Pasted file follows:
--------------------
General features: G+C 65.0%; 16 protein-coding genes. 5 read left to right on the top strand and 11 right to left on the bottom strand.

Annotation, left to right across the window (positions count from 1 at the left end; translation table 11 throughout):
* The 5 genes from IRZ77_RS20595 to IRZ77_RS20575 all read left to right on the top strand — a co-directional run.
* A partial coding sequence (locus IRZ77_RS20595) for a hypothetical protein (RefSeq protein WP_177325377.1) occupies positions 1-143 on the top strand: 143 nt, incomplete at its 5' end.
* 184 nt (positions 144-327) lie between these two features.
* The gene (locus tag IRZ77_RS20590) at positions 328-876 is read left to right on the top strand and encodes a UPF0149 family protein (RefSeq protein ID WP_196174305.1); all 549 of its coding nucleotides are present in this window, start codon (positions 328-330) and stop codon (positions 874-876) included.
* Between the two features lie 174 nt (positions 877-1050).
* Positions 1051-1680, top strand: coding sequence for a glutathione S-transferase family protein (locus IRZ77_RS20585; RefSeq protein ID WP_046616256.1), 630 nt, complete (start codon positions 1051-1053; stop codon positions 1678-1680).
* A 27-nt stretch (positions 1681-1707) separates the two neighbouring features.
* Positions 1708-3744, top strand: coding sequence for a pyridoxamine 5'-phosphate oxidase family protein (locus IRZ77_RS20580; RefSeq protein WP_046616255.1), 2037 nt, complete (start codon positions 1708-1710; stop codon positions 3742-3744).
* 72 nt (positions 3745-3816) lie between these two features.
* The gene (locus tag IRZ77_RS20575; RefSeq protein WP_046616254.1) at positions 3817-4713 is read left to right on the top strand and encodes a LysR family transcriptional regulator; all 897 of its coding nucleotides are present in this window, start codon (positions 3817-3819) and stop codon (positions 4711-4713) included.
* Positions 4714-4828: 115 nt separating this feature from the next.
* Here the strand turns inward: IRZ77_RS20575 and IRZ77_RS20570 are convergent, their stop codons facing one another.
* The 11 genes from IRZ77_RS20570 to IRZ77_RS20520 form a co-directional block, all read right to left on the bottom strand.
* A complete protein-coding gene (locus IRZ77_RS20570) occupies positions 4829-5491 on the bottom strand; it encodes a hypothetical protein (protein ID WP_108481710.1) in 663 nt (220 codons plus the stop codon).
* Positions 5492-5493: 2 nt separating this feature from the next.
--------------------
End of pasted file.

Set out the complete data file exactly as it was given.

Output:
General features: G+C 65.0%; 16 protein-coding genes. 5 read left to right on the top strand and 11 right to left on the bottom strand.

Annotation, left to right across the window (positions count from 1 at the left end; translation table 11 throughout):
* The 5 genes from IRZ77_RS20595 to IRZ77_RS20575 all read left to right on the top strand — a co-directional run.
* A partial coding sequence (locus IRZ77_RS20595) for a hypothetical protein (RefSeq protein WP_177325377.1) occupies positions 1-143 on the top strand: 143 nt, incomplete at its 5' end.
* 184 nt (positions 144-327) lie between these two features.
* The gene (locus tag IRZ77_RS20590) at positions 328-876 is read left to right on the top strand and encodes a UPF0149 family protein (RefSeq protein ID WP_196174305.1); all 549 of its coding nucleotides are present in this window, start codon (positions 328-330) and stop codon (positions 874-876) included.
* Between the two features lie 174 nt (positions 877-1050).
* Positions 1051-1680, top strand: coding sequence for a glutathione S-transferase family protein (locus IRZ77_RS20585; RefSeq protein ID WP_046616256.1), 630 nt, complete (start codon positions 1051-1053; stop codon positions 1678-1680).
* A 27-nt stretch (positions 1681-1707) separates the two neighbouring features.
* Positions 1708-3744, top strand: coding sequence for a pyridoxamine 5'-phosphate oxidase family protein (locus IRZ77_RS20580; RefSeq protein WP_046616255.1), 2037 nt, complete (start codon positions 1708-1710; stop codon positions 3742-3744).
* 72 nt (positions 3745-3816) lie between these two features.
* The gene (locus tag IRZ77_RS20575; RefSeq protein WP_046616254.1) at positions 3817-4713 is read left to right on the top strand and encodes a LysR family transcriptional regulator; all 897 of its coding nucleotides are present in this window, start codon (positions 3817-3819) and stop codon (positions 4711-4713) included.
* Positions 4714-4828: 115 nt separating this feature from the next.
* Here the strand turns inward: IRZ77_RS20575 and IRZ77_RS20570 are convergent, their stop codons facing one another.
* The 11 genes from IRZ77_RS20570 to IRZ77_RS20520 form a co-directional block, all read right to left on the bottom strand.
* A complete protein-coding gene (locus IRZ77_RS20570) occupies positions 4829-5491 on the bottom strand; it encodes a hypothetical protein (protein ID WP_108481710.1) in 663 nt (220 codons plus the stop codon).
* Positions 5492-5493: 2 nt separating this feature from the next.